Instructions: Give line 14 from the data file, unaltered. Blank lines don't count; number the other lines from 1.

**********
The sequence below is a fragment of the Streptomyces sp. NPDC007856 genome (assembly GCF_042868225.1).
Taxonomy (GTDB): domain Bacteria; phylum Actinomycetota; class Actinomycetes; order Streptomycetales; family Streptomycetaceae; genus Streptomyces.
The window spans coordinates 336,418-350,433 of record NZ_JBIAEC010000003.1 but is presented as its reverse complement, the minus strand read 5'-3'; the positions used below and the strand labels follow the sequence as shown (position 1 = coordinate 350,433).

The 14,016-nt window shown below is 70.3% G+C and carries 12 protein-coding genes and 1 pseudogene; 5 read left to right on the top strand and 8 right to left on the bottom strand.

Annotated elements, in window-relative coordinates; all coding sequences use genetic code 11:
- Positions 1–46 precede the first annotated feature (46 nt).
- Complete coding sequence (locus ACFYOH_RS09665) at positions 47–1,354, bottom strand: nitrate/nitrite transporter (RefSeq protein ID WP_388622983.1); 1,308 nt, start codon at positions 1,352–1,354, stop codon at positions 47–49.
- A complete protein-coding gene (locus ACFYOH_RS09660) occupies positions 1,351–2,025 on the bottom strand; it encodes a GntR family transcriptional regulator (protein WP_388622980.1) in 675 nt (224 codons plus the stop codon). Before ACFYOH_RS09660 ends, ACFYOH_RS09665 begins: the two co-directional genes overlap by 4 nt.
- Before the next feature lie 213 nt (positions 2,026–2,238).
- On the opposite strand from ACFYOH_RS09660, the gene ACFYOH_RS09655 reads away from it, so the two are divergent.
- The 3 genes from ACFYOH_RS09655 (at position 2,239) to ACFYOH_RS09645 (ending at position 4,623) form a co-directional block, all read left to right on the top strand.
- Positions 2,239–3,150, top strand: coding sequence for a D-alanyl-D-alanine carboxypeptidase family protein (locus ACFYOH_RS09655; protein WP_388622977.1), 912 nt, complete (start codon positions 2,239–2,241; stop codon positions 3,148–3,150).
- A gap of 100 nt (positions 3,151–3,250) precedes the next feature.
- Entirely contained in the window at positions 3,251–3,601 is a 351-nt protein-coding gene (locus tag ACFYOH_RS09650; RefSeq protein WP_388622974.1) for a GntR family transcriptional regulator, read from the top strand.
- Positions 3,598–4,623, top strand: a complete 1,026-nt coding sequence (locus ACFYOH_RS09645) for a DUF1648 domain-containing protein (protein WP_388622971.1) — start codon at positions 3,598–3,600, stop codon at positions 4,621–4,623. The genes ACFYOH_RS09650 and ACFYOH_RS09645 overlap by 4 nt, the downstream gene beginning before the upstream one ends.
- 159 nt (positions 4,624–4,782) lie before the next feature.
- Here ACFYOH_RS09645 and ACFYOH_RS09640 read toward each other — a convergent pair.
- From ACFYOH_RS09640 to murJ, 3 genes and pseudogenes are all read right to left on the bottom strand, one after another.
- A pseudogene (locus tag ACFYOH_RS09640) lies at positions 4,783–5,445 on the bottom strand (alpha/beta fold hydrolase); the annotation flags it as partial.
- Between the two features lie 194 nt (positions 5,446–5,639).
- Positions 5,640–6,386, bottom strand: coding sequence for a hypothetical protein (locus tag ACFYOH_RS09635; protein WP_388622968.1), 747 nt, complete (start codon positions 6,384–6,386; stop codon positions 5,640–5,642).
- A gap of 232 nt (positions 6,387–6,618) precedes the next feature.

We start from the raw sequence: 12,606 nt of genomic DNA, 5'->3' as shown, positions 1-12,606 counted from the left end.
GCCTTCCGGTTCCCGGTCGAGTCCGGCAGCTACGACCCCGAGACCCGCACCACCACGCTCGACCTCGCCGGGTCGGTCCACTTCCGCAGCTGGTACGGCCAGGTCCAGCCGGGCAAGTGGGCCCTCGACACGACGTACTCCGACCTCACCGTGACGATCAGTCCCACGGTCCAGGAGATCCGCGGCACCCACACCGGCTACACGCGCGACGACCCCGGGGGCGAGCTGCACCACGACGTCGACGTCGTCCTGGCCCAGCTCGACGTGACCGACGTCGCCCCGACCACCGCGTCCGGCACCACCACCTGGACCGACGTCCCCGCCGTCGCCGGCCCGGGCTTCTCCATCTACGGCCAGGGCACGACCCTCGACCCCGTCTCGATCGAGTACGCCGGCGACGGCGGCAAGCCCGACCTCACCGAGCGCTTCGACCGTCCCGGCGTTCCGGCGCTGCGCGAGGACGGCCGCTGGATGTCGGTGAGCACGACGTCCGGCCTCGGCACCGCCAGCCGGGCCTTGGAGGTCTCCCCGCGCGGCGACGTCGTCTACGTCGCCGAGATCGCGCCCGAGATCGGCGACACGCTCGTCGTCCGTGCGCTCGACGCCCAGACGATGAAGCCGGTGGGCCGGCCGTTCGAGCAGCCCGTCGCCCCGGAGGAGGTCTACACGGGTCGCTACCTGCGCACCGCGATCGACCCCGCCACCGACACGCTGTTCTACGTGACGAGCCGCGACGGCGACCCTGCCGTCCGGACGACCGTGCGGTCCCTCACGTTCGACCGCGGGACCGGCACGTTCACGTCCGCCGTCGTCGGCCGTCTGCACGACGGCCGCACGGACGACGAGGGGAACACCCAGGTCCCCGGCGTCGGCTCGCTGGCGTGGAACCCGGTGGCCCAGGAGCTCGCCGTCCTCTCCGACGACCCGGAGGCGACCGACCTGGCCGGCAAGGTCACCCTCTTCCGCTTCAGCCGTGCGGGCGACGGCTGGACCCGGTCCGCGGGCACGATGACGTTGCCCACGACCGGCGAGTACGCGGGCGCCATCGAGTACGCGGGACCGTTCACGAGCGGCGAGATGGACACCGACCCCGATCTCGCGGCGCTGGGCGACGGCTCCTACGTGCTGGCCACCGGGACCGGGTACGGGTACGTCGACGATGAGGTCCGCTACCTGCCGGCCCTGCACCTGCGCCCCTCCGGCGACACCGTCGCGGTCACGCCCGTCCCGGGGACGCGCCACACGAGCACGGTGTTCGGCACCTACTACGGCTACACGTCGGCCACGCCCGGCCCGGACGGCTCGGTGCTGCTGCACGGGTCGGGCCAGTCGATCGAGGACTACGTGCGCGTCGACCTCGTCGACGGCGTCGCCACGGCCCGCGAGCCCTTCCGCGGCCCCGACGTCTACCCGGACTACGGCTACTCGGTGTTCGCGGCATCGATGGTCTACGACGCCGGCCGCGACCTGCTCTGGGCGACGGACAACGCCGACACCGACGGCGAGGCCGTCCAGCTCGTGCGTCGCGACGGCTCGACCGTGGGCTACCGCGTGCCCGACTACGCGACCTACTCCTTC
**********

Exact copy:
- Entirely contained in the window at positions 3,251–3,601 is a 351-nt protein-coding gene (locus tag ACFYOH_RS09650; RefSeq protein WP_388622974.1) for a GntR family transcriptional regulator, read from the top strand.